Hands-on with Microsoft’s OneNote for OS X

Microsoft OneNote Mac OS X

About a year ago, I wrote about OneNote for iOS when it was released. In my review, I mentioned there was still no OS X client. Finally, that is no longer the case.

Microsoft has finally released OneNote for OS X. I’ve really been looking forward to this, so read on for my thoughts after the first day of use.

How I took notes before OneNote

I loved OneNote for iOS, but because I use my Mac at work for taking notes and the OneNote website was blocked at work, using OneNote’s web app wasn’t a feasible solution for me. Evernote has fallen out of favor for me on the Mac since the method I used to take outline notes wasn’t working in Evernote. So, I ended up just using Pages.

This still wasn’t an ideal solution since Pages’ handling of outlined notes is only marginally better than Evernote. Having my notes in the Cloud was very important to me, and Pages let me get my notes on my Mac and iPad. I just kept a separate document for each project I’m on. I was getting disillusioned though, and actually was recently thinking of trying OmniOutliner. This was because using Pages just felt a kludge, and I found previous versions of Pages to be a little better at dealing with indented notes.

How I actually take the notes is pretty simple. I have one file per project, and then just a header for the date the meeting occurs and the purpose of the meeting. Very few of my notes do not originate in a meeting. For action items, I had a piece of shorthand that any sentence beginning with “***” meant it was an action item. It was very clumsy, but got the job done.

crump-Screen Shot 2014-03-17 at 7.02.06 PM

OneNote to the rescue

Last week, when the rumors of OneNotes’ imminent arrival started to break, I was skeptical. It seems we are often treated with rumors of Microsoft releasing this or that and I’ve given up on getting excited. On Monday, the day finally arrived and I eagerly tore off the wrapping, err, downloaded the app.

My first impressions weren’t exactly favorable. It took a long time to load — long enough I thought it had crashed. It eventually loaded, but it still takes a bit to load on my 2011 15″ MacBook Pro running 10.9.2. Once it loaded, I signed in with my Microsoft account and got access to my notes from a year ago. The good news is, I found some notes I had forgotten about, but were relevant to a project I’m working on now. There is no bad news.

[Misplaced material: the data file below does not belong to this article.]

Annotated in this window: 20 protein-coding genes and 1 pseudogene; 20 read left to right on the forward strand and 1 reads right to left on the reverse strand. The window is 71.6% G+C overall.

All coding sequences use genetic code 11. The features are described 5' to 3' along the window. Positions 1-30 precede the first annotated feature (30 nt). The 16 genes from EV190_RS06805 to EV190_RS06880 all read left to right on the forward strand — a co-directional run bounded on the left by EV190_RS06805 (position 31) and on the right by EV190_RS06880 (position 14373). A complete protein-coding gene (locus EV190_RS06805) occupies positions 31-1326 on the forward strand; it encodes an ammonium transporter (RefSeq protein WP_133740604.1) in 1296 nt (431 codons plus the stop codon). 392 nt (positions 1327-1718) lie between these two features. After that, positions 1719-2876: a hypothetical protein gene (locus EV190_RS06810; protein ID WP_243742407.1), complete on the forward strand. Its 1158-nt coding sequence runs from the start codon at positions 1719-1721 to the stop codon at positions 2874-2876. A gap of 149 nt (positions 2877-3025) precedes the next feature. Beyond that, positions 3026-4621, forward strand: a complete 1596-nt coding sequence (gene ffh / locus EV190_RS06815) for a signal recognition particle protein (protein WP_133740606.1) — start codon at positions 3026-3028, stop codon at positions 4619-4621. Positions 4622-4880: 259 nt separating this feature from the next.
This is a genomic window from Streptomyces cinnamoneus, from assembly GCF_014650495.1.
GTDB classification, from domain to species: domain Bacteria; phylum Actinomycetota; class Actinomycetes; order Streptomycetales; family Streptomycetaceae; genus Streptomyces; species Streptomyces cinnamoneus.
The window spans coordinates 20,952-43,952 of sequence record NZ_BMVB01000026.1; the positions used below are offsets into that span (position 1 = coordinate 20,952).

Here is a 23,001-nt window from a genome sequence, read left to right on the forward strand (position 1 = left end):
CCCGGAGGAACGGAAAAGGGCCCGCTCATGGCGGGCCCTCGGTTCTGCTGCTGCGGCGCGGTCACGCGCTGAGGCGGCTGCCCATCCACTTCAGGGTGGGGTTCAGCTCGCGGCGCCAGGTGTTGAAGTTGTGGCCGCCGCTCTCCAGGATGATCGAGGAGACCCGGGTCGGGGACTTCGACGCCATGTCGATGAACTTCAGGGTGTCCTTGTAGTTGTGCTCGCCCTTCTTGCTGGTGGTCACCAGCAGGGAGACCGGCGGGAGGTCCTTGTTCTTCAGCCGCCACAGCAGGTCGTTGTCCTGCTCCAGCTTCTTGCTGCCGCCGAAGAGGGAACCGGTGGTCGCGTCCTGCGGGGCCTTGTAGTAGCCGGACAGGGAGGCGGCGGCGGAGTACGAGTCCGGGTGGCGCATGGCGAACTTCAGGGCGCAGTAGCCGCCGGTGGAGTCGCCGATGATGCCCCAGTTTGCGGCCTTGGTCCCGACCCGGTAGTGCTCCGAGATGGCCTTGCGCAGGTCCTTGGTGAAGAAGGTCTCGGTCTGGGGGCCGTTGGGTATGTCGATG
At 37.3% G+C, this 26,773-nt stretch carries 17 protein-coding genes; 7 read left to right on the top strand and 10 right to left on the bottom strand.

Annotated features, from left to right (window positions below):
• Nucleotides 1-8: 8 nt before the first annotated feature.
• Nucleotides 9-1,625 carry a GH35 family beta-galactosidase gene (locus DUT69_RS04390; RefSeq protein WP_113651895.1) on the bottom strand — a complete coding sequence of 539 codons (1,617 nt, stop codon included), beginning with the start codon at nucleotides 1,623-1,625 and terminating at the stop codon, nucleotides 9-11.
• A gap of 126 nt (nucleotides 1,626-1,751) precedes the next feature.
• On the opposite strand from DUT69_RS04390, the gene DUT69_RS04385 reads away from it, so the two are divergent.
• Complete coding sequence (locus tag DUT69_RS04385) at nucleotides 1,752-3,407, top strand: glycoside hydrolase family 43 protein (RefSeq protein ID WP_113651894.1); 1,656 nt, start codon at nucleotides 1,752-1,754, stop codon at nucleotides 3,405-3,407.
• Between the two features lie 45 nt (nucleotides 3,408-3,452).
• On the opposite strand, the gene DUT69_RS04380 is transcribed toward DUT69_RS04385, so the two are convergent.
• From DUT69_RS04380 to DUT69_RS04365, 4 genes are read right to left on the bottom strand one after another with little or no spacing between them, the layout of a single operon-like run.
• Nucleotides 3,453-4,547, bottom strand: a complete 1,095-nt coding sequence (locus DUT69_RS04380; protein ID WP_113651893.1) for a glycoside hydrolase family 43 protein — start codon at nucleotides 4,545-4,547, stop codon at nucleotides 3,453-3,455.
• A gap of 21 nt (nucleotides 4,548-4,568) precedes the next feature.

What I was very happy with was how quickly OneNote felt comfortable for me to use. I finally had a central repository for notes, and instead of needing to create separate documents for each project’s notes, I could just add a page to the Work notebook. That way, I could quickly hop between different projects.

Monday was a day that was full of meetings for me and OneNote did a great job of helping me take my notes. What I loved was the integration between the Mac and iOS versions. If I had the same note open on two devices, it updated them both without any sync errors or drama. This was great news since I often take photos of whiteboards with my iPhone. Now, I can just open up the note on my iPhone, snap the picture, and it will show up on my Mac screen in a few seconds.

Another thing I like is how easy it is to create to-do items within the note. That will eliminate the need for my shorthand action items flag.

crump-Screen Shot 2014-03-17 at 7.24.25 PM

How I will use OneNote going forward

I have no problems using OneNote for my long-form notes. While Microsoft has released a clipper for browsers, I probably won’t use it. I don’t generally gather information from the web into my notes. When I was in school taking notes for papers, I would have used the clipper so I’m glad it’s there.

If you need to take a lot of notes on your Mac, OneNote is a great tool. Best of all, it’s free.


Comments have been disabled for this post